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14 September 2015

Vulnerable people protected as MPs overwhelmingly reject assisted dying

Vulnerable people protected as MPs overwhelmingly reject assisted dying

Concerns that vulnerable people would be put under pressure to end their life were calmed on Friday, as the House of Commons voted to reject the new “right to die” bill.

MPs voted three to one to throw out Labour MP Rob Marris’ private members' bill, based largely on Lord Falconer's previous bill.

The Evangelical Alliance welcomed the result, which protects those making a decision to end their life based on fears of being a burden to those around them.

Steve Clifford, general director of the Evangelical Alliance, said: “Palliative care can provide properly for the needs of people and evidence shows that the number of people wanting assisted suicide drops when they receive good palliative care.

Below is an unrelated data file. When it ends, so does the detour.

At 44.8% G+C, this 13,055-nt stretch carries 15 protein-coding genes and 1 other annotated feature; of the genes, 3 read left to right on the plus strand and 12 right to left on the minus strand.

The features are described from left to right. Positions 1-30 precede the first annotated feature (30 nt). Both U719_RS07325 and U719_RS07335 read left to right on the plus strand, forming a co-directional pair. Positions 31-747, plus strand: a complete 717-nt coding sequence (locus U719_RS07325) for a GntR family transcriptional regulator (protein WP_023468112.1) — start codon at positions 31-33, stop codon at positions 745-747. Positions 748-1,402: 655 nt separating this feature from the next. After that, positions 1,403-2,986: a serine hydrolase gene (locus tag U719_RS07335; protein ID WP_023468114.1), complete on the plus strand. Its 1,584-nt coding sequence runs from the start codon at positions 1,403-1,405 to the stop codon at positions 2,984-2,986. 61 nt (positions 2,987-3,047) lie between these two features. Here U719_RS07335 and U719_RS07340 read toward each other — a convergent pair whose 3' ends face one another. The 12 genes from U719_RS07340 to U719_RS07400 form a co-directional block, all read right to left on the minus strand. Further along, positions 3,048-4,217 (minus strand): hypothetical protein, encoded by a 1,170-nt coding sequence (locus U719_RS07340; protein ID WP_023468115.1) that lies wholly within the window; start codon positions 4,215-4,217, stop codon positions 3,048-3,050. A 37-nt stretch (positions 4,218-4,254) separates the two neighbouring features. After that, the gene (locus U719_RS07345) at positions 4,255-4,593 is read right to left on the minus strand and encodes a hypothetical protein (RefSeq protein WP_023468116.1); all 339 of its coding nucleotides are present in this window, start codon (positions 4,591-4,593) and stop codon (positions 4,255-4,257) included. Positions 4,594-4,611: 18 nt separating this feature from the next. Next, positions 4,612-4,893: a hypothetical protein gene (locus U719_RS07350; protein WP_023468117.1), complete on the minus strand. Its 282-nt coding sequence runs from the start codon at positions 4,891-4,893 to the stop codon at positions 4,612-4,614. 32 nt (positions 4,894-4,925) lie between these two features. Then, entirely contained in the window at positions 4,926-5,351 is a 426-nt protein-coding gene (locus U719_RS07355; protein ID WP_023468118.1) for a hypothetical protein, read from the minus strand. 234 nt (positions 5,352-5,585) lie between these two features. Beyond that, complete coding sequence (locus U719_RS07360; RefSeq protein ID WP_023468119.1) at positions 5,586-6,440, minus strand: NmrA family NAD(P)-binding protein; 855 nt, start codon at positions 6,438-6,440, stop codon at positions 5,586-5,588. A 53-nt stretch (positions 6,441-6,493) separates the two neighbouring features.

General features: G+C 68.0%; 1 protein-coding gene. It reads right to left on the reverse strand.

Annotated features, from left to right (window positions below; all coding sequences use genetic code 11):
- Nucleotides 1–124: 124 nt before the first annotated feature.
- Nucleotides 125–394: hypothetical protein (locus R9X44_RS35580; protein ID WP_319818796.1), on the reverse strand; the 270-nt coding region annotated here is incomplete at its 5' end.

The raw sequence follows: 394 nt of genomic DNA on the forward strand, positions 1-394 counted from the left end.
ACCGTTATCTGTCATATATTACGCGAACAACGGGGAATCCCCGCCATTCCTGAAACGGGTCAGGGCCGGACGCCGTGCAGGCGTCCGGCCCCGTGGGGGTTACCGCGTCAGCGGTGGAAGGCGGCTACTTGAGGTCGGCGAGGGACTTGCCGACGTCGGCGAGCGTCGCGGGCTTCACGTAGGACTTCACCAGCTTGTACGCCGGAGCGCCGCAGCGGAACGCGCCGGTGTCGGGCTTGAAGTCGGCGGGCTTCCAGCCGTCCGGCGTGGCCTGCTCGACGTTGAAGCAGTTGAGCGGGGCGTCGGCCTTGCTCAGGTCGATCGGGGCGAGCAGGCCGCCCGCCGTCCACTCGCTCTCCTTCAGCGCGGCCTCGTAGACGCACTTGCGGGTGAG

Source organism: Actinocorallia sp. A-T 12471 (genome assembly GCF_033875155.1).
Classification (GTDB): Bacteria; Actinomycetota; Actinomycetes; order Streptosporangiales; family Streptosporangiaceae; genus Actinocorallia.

“We have a rich tradition of quality care for the dying and should continue promoting and investing in palliative care. We want to see a society that protects and supports people. Legalising assisted suicide would not do this.”

The Alliance believes the present law works well and doesn’t need changing.

“It acts as a powerful deterrent to the exploitation of vulnerable people, while also giving discretion to prosecutors and judges in challenging cases,” continued Steve Clifford.  

The Alliance has been campaigning to protect the vulnerable who would be effected by any change in the law, along with the majority of medical professionals and disability charities.